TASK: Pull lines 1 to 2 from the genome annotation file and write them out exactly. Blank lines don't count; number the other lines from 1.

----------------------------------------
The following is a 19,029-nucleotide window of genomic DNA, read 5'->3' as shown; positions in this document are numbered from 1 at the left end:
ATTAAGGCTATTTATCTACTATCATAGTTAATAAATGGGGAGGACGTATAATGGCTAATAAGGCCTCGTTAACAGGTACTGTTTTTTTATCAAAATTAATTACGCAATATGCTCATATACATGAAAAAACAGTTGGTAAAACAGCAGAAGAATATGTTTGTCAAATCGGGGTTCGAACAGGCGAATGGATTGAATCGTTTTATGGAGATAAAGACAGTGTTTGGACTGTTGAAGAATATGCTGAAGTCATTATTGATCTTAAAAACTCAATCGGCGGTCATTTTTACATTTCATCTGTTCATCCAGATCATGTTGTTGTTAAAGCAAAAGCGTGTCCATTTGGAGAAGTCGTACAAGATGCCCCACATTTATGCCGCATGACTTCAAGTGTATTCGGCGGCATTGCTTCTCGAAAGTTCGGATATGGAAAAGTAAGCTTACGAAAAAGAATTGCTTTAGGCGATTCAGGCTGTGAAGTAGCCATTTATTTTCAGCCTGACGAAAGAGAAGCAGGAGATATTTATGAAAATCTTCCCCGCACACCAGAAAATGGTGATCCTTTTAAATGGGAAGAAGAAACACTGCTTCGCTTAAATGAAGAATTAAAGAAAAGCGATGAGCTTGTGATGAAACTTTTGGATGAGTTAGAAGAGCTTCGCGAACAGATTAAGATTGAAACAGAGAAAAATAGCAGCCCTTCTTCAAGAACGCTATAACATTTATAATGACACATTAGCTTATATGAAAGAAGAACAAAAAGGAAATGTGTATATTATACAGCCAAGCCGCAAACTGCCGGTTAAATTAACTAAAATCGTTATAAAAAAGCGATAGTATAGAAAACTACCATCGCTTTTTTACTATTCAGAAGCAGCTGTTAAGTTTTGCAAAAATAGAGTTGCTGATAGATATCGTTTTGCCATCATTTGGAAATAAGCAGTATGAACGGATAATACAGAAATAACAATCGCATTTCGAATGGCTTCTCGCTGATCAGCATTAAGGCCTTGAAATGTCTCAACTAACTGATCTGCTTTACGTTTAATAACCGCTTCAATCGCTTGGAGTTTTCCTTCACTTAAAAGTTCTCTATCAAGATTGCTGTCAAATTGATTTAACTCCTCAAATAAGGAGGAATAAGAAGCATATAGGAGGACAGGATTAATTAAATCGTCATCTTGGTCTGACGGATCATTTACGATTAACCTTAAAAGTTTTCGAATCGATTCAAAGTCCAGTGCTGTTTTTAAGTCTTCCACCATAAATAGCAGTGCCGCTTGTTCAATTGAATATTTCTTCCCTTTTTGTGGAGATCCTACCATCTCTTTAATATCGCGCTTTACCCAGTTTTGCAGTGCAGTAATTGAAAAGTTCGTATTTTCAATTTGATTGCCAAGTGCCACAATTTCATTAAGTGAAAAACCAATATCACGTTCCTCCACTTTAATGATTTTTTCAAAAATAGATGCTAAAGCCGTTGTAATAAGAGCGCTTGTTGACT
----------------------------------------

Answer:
The following is a 19,029-nucleotide window of genomic DNA, read 5'->3' as shown; positions in this document are numbered from 1 at the left end:
ATTAAGGCTATTTATCTACTATCATAGTTAATAAATGGGGAGGACGTATAATGGCTAATAAGGCCTCGTTAACAGGTACTGTTTTTTTATCAAAATTAATTACGCAATATGCTCATATACATGAAAAAACAGTTGGTAAAACAGCAGAAGAATATGTTTGTCAAATCGGGGTTCGAACAGGCGAATGGATTGAATCGTTTTATGGAGATAAAGACAGTGTTTGGACTGTTGAAGAATATGCTGAAGTCATTATTGATCTTAAAAACTCAATCGGCGGTCATTTTTACATTTCATCTGTTCATCCAGATCATGTTGTTGTTAAAGCAAAAGCGTGTCCATTTGGAGAAGTCGTACAAGATGCCCCACATTTATGCCGCATGACTTCAAGTGTATTCGGCGGCATTGCTTCTCGAAAGTTCGGATATGGAAAAGTAAGCTTACGAAAAAGAATTGCTTTAGGCGATTCAGGCTGTGAAGTAGCCATTTATTTTCAGCCTGACGAAAGAGAAGCAGGAGATATTTATGAAAATCTTCCCCGCACACCAGAAAATGGTGATCCTTTTAAATGGGAAGAAGAAACACTGCTTCGCTTAAATGAAGAATTAAAGAAAAGCGATGAGCTTGTGATGAAACTTTTGGATGAGTTAGAAGAGCTTCGCGAACAGATTAAGATTGAAACAGAGAAAAATAGCAGCCCTTCTTCAAGAACGCTATAACATTTATAATGACACATTAGCTTATATGAAAGAAGAACAAAAAGGAAATGTGTATATTATACAGCCAAGCCGCAAACTGCCGGTTAAATTAACTAAAATCGTTATAAAAAAGCGATAGTATAGAAAACTACCATCGCTTTTTTACTATTCAGAAGCAGCTGTTAAGTTTTGCAAAAATAGAGTTGCTGATAGATATCGTTTTGCCATCATTTGGAAATAAGCAGTATGAACGGATAATACAGAAATAACAATCGCATTTCGAATGGCTTCTCGCTGATCAGCATTAAGGCCTTGAAATGTCTCAACTAACTGATCTGCTTTACGTTTAATAACCGCTTCAATCGCTTGGAGTTTTCCTTCACTTAAAAGTTCTCTATCAAGATTGCTGTCAAATTGATTTAACTCCTCAAATAAGGAGGAATAAGAAGCATATAGGAGGACAGGATTAATTAAATCGTCATCTTGGTCTGACGGATCATTTACGATTAACCTTAAAAGTTTTCGAATCGATTCAAAGTCCAGTGCTGTTTTTAAGTCTTCCACCATAAATAGCAGTGCCGCTTGTTCAATTGAATATTTCTTCCCTTTTTGTGGAGATCCTACCATCTCTTTAATATCGCGCTTTACCCAGTTTTGCAGTGCAGTAATTGAAAAGTTCGTATTTTCAATTTGATTGCCAAGTGCCACAATTTCATTAAGTGAAAAACCAATATCACGTTCCTCCACTTTAATGATTTTTTCAAAAATAGATGCTAAAGCCGTTGTAATAAGAGCGCTTGTTGACT